“Unspeakable.” This appears to a top platitude of choice for modern, gun-loving American politicians these days as they respond to each new horrific tragedy that the easy and widespread availability of mass killing machines visits on our society.
That and “praying” for the families of the victims.
This is from North Carolina Republican Congressman Dan Bishop – a politician who’s spent his career in office opposing commonsense gun regulations – responding to yesterday’s mass school shooting in Uvalde, Texas:
Unspeakable evil showed its face in Uvalde, TX today. Please join Jo and me in praying for the families who are grieving the tragic loss of a child or a loved one.”
And then there was gun-loving Texas Senator Ted Cruz, who called it “another unspeakable crime.”
Meanwhile, here’s Congressman Ted Budd – a man who made a living selling killing machines before becoming a politician:
Please join me in praying for the children and families involved in this horrific shooting in Uvalde, Texas. Words cannot express our grief over such an unspeakable act of evil.”
And here’s Congresswoman Virginia Foxx – another consistent opponent of anti-gun violence laws:
Truly heartbreaking news out of Texas. Pray for the Uvalde community.”
The truth, however, is that there is nothing “unspeakable” – that is, as Merriam-Webster puts it, “incapable of being expressed in words” – about what happened yesterday. We know what happened, and tragically, that horrific truth is quite amenable to being spelled out in the English language.
Simply put: A deeply disturbed person who should never have come close to possessing a firearm of any kind obtained at least two AR-15 style rifles along with hundreds of rounds of lethal ammunition and then used this small arsenal to systematically execute at least 21 innocent human beings in an elementary school classroom.
There it is – no confusion or mystery about what happened.
And the prayers? Please spare us.
We hear this “prayer” nonsense from these same politicians each time the nation is forced to endure yet another mass, assault weapon murder and, as is made plain by the anguished faces of the parents who lost their fourth graders yesterday, it does absolutely no good whatsoever.
These people don’t want your prayers. They want their babies back.
They want to exist in a world in which actual, real-world human life means more than a noisy minority’s deeply twisted obsession with possessing killing machines.
All this talk of “unspeakable tragedies” and “prayers for the victims” from do-nothing politicians on the payroll of the gun lobby is nothing short of an abomination.
There is, as we are all painfully aware, no way to put the genie completely back in the bottle when it comes to gun violence in a nation long awash in mass killing machines.
As veteran journalist Eric Frederick of the NC Local News Workshop at Elon University accurately observed this morning in the group’s newsletter, the United States is plagued by “the metastasis of a peculiar obsession with violence as resolution, which has tainted this great experiment since it began. Responsible gun laws might mitigate it. They, alone, won’t cure it.”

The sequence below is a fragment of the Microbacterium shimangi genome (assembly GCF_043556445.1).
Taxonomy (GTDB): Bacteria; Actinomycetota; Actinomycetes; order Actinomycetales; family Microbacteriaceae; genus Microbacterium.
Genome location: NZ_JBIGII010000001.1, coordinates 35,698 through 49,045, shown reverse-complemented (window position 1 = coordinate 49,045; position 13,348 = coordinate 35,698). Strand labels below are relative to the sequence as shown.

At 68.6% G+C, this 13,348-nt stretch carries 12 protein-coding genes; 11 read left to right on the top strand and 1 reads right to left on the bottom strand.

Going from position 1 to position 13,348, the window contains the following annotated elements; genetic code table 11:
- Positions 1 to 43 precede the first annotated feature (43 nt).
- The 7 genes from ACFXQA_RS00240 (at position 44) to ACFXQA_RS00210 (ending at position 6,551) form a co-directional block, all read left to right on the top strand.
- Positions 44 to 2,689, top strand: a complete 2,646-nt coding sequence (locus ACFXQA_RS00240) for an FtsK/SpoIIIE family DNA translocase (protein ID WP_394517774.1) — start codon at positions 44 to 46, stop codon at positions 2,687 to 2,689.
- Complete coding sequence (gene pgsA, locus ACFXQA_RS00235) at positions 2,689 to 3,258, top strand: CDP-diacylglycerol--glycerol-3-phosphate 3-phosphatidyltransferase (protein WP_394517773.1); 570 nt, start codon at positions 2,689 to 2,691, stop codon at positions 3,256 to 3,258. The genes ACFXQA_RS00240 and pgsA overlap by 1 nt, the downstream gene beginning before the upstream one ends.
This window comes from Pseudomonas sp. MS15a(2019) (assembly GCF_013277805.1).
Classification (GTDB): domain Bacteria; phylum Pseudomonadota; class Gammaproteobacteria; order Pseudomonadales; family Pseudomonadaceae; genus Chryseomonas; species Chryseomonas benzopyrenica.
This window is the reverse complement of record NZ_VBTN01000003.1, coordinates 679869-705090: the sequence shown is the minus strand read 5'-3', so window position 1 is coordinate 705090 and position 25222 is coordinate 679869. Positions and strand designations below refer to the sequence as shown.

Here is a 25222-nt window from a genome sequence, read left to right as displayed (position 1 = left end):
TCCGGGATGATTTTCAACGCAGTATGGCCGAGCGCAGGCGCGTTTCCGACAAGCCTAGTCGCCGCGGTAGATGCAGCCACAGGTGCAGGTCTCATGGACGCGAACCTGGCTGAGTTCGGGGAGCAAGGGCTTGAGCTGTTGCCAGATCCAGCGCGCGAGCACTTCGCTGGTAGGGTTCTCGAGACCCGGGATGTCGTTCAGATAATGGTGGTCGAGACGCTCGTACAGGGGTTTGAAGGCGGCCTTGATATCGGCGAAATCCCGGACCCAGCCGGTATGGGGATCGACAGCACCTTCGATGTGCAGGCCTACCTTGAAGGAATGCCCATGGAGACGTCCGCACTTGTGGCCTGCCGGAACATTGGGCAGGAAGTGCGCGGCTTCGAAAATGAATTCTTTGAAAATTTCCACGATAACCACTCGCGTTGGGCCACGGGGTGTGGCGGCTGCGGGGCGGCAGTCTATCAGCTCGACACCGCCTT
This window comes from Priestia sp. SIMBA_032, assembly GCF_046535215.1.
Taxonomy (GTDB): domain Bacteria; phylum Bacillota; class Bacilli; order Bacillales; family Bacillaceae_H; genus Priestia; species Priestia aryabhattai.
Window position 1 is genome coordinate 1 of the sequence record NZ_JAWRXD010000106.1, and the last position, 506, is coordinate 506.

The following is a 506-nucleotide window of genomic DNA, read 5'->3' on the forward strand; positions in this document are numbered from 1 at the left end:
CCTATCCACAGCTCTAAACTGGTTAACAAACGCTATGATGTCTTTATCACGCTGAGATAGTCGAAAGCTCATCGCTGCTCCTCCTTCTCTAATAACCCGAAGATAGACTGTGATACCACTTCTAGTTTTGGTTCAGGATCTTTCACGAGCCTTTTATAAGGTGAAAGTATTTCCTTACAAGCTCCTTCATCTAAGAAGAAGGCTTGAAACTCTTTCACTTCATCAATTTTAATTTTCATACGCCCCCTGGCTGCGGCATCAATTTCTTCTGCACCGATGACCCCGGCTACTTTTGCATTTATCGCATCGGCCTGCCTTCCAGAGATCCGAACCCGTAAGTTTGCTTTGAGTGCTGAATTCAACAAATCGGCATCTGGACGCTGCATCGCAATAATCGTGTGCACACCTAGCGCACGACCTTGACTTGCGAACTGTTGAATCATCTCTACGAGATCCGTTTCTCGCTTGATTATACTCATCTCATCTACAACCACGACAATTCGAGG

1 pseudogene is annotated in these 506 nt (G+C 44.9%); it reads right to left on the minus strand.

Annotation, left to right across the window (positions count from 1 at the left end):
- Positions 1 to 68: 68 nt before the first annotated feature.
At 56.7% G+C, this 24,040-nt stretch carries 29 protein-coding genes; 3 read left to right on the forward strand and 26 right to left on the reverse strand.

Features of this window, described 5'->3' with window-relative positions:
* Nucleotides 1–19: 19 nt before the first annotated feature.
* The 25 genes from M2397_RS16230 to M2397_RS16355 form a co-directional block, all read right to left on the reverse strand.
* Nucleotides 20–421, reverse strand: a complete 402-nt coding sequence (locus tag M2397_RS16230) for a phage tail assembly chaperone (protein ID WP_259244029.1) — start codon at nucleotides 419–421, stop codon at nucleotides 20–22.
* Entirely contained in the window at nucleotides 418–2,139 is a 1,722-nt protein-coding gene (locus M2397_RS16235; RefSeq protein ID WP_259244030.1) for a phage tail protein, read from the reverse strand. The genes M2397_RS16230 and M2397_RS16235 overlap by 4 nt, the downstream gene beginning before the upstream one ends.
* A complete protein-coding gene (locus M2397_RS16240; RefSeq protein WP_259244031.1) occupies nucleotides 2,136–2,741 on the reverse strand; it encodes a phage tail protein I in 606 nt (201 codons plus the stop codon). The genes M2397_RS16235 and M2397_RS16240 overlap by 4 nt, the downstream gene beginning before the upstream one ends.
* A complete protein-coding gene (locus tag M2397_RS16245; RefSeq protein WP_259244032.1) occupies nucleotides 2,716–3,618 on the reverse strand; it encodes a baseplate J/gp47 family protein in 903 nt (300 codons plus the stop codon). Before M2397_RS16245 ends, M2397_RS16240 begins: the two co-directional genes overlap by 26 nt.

That said, the only remotely decent response to yesterday’s disaster from those whom we have elected to govern our society remains the one we heard from President Biden and other responsible elected leaders who are proclaiming “enough!” and “stop the madness!”
As veteran North Carolina Congressman David Price observed:
In recent days we have witnessed two consecutive acts of weaponized hate – first in Buffalo & now Uvalde, TX where at least 18 children & a teacher were murdered today in their school. Congressional inaction is reprehensible and amoral. We must pass common sense gun reforms NOW.
Of course, nothing of the kind will occur anytime soon. Democratic leaders in the U.S. Senate and House will advance legislation to expand background check requirements for gun purchases and Republicans will block their efforts.
Meanwhile, even as the smoke has barely cleared in Texas and parents across the nation toss sleeplessly in their beds each night for fear that their kids will be the next victims of a homicidal man-child armed with military-grade weaponry, North Carolina Republican legislative leaders are quickly getting down to what’s really ailing our schools – namely, the dire threat that someone might say the word “gay” in a classroom or, God forbid, accurately describe the fact that many children are parented by loving same-sex couples.
It’s enough to cause a person to wonder if there’s any hope left for this tired old republic.
But that can’t be our final response. Again, here’s Eric Frederick:
I hate platitudes. I hate saying something that’s been said a million times. And every single thing I might say right now feels like a cliché, because we’re living in one. A terrifying, senseless, banal nightmare of a cliché.
So I don’t have much else to say. Except that we’ve got a lot of work to do.”
Those of us who love our children, grandchildren, nieces, and nephews should do our best to heed Frederick’s observation and, when we find ourselves able, get back to work trying to save their future.